As part of Government’s commitment to delivering services that meet user needs, we sometimes have to choose open standards to help departments and teams to join up systems or to share information.
Open standards help us to adapt to changing needs and technologies, making the cost of government’s digital services more sustainable.
With your help, we select open standards that will deliver better, more efficient services. The Standards Hub is where we ask you to get involved.
We do this in four stages:
- Tell us what users need – suggest a challenge for us to look into
- Tell us which open standards to consider – give a response about which open standards you think might help to meet a user need
- Tell us what you think about our proposals – give us your comments
- Tell us if something’s not right – if there’s something we’ve adopted that is causing a problem, contact us
Open standards selected
The Open Standards Board meets to decide which core standards should be used in government technology to make services better for users and keep costs sustainable.
We publish open standards selected by the board on the Standards Hub solution page.
The Open Contracting Data Standard (OCDS) and the International Aid Transparency Initiative (IATI) data standard were both selected for use across government at the latest meeting of the Open Standards Board.
These standards have similar aims in that they both enable the publishing of information about government spending. Government procurement data for OCDS and the flow of aid spending in the case of the IATI data standard. Both in a timely, accessible, machine-readable form enabling analysis and reuse.
The Board members agreed that the organisations behind both standards had development processes that meet our definition of open.
Open Contracting Data Standard
Warren Smith presented the challenge and the standard to the board. He explained that much of government spending is through contracts for the procurement of goods and services. The adoption of the OCDS will help make this spending transparent to taxpayers. Businesses who wish to sell services to
The adoption of the OCDS will help make this spending transparent to taxpayers. Businesses who wish to sell services to government will have access to the information they need. The simple and extensible JSON format of OCDS allows the publication of structured information on all stages the contracting process.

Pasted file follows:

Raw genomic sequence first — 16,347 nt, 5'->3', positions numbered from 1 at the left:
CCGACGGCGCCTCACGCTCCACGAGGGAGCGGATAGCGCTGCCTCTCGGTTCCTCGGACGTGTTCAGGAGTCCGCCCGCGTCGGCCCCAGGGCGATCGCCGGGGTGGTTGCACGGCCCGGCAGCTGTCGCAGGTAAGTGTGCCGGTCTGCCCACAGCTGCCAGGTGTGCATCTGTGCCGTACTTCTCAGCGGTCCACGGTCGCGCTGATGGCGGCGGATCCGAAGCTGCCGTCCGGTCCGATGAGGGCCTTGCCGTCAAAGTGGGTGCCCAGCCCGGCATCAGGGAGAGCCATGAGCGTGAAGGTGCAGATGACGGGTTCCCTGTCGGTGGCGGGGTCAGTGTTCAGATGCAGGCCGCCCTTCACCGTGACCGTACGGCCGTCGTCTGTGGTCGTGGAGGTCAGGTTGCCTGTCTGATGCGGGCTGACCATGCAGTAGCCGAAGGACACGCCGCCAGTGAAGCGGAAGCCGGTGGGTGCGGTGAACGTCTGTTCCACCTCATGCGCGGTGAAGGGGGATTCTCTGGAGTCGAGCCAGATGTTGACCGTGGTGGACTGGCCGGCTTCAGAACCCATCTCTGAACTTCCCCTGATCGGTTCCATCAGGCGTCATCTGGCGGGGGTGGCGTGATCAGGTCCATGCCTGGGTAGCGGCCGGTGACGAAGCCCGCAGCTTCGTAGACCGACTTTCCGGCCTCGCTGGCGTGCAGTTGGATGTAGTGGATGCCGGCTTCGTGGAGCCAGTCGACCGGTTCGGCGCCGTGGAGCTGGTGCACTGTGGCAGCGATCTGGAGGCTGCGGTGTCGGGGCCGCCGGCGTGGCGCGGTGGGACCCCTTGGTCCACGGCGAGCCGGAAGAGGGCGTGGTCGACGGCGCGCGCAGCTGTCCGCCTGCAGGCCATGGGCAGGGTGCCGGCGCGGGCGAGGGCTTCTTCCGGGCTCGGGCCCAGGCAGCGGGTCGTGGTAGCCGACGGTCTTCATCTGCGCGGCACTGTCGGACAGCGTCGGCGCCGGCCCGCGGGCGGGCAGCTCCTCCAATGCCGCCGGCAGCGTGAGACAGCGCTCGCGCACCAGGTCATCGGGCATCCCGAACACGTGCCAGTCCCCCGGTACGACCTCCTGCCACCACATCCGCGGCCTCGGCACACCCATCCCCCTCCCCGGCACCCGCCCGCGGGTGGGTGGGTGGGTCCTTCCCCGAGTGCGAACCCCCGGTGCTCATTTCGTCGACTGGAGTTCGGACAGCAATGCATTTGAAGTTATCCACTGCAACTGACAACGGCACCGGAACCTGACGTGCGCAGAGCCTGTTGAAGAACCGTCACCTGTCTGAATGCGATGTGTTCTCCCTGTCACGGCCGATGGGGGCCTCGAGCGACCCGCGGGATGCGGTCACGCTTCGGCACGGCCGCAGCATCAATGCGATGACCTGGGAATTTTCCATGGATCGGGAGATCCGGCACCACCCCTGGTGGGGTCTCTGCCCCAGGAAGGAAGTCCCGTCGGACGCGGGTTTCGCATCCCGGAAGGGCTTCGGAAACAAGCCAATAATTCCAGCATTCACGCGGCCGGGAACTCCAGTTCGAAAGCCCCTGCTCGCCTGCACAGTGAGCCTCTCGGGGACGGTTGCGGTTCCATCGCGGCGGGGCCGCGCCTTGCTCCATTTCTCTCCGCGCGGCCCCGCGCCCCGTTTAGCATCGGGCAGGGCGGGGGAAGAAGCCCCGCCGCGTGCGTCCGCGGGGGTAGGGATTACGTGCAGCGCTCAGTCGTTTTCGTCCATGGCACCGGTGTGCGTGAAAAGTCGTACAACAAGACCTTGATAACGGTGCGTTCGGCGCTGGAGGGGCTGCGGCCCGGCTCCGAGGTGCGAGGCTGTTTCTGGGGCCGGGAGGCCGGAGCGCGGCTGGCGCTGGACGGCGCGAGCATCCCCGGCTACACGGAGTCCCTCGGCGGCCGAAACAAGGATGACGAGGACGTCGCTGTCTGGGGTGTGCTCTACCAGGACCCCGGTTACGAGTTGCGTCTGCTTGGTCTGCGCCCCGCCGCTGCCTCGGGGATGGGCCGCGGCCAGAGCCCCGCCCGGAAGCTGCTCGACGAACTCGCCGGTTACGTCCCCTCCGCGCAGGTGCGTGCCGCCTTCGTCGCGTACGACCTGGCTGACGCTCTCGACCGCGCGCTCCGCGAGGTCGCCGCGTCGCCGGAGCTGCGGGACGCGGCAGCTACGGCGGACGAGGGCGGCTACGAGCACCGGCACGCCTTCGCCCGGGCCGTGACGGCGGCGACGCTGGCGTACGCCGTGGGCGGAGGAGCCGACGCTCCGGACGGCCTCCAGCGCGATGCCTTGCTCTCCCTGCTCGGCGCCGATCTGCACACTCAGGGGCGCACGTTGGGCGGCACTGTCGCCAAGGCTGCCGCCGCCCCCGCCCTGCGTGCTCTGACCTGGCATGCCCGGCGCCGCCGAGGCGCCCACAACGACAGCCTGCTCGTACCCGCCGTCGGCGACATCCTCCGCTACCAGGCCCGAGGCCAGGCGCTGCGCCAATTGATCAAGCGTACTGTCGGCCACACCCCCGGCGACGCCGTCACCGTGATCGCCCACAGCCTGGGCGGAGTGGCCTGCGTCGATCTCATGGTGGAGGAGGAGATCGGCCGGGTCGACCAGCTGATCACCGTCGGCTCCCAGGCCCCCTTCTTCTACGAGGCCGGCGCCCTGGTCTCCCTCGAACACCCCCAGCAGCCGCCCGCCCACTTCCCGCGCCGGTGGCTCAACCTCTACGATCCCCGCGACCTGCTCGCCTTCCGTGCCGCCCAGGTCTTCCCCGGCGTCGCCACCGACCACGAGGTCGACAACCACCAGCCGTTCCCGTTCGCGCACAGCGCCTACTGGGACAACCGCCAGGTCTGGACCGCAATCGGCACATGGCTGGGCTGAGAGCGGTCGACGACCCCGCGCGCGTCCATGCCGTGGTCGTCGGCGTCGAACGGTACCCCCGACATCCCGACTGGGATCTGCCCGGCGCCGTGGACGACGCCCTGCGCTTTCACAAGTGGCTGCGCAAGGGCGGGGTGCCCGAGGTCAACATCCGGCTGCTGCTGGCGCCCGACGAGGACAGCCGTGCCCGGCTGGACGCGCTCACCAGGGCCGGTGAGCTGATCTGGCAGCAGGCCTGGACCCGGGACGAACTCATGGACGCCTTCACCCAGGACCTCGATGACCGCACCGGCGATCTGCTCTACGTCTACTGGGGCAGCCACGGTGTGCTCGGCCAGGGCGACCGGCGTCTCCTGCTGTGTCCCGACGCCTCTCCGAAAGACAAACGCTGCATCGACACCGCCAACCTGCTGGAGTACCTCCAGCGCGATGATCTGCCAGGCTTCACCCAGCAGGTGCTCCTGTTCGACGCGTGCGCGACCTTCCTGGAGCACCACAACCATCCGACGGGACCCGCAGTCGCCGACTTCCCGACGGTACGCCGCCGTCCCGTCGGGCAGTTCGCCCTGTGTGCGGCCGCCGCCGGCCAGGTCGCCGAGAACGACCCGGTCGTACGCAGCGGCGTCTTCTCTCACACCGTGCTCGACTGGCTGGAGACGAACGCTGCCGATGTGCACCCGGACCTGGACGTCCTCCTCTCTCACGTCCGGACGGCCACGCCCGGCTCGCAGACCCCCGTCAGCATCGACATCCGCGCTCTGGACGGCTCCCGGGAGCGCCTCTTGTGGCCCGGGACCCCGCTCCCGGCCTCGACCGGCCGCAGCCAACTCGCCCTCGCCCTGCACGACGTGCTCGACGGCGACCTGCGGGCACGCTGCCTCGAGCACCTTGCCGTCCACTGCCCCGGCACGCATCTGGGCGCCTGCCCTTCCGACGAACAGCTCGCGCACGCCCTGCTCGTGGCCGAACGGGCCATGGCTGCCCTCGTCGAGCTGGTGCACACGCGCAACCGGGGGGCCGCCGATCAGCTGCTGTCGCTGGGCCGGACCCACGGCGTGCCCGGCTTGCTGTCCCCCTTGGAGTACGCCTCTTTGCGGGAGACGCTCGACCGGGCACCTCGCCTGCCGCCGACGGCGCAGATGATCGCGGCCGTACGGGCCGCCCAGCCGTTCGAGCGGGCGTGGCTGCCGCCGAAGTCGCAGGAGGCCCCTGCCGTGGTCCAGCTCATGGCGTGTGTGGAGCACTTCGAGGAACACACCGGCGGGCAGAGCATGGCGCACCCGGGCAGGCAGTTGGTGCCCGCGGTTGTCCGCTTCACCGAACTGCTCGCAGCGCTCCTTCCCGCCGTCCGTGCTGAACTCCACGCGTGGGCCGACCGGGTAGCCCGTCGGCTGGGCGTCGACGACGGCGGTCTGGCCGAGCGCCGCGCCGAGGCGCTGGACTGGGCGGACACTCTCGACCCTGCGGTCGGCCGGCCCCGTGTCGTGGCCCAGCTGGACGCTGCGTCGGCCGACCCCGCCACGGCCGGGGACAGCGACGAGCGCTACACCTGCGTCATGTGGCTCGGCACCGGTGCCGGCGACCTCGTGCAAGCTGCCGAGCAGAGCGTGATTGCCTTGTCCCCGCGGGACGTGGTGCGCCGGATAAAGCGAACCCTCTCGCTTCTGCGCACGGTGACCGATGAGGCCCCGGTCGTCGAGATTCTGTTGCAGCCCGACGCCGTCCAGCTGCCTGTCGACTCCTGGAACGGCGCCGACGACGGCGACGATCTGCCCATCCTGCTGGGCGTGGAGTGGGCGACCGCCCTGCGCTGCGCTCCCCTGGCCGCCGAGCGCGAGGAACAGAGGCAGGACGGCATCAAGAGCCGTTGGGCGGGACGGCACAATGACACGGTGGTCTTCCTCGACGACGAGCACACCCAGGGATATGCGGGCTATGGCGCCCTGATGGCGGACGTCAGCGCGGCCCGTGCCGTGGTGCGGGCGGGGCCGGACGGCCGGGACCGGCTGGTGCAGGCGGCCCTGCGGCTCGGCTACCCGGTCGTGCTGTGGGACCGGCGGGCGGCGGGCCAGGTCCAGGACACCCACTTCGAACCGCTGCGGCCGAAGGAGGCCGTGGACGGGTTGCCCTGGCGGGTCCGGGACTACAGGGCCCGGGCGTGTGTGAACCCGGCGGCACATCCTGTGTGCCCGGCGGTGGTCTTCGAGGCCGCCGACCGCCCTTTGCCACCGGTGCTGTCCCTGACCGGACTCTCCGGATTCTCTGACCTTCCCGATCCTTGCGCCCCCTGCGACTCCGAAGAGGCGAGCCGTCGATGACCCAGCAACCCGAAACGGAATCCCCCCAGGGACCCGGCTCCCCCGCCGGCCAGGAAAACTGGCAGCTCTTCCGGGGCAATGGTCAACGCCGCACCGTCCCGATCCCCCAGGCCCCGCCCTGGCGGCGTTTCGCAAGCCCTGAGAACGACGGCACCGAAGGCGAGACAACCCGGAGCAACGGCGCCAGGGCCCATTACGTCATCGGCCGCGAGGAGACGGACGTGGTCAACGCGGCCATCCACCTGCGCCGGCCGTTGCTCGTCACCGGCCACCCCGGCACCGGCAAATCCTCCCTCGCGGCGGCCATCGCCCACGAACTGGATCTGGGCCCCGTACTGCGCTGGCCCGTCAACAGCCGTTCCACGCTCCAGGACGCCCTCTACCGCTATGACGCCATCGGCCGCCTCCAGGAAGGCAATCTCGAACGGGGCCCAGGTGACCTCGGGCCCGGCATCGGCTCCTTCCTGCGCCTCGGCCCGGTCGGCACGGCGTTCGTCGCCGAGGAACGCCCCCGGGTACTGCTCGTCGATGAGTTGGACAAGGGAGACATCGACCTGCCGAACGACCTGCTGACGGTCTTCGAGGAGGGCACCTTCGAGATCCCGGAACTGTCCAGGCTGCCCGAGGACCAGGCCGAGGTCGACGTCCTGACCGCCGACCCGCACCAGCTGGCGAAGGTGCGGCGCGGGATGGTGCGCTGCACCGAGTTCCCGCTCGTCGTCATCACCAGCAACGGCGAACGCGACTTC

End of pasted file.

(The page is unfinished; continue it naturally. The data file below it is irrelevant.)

The simple and extensible JSON format of OCDS allows the publication of structured information on all stages the contracting process.
IATI data standard
This standard allows the publishing of up-to-date information about aid and development flows. John Adams told the Board how taxpayers and people in aid-receiving countries need access to data on aid spending. Taxpayers to see how their money is spent. People in developing countries to know the resources made available to their government. The IATI XML schemas describes the aid activities and other information required to share the data.
The challenge owners have written a blog post explaining the benefits of these standards and how they can work together.
Changes in open standards
Both of these standards were taken through the new fast-track process. Before now standards were suggested as solutions in response to a problem already published on the Hub. The fast-track has the same level of transparency and diligence but allows a standard to be given as a possible solution from the start.
The standards were evaluated by a combined panel formed of experts from the Technical and Data panels. This new joint panel is another change made by the team to ensure that the correct expertise is available to advise the Board of the suitability of a standard for use.
The Board was shown the latest iteration of the Standards Hub which will be hosted on GitHub. This move to a new platform is aimed to enhance collaboration on challenges and reduce the admin burden on the open standards team.
Other changes in open standards were reported in a recent post: what’s up with open standards?
There are new suggestions challenges that we are looking for a challenge owner for:
- Evaluate OpenAPI as a common API description format
- Authentication standards for government systems
- Date-Times and Time-stamps
These have already attracted some interest and comment on and off the Hub and we would welcome more.
Challenge owners work with us to find an open standard solution to the challenges suggested by Hub users. We support challenge owners throughout the process’ leading on assessment and helping the development of proposals
If you would like to be a challenge owner you can contact us to find out more.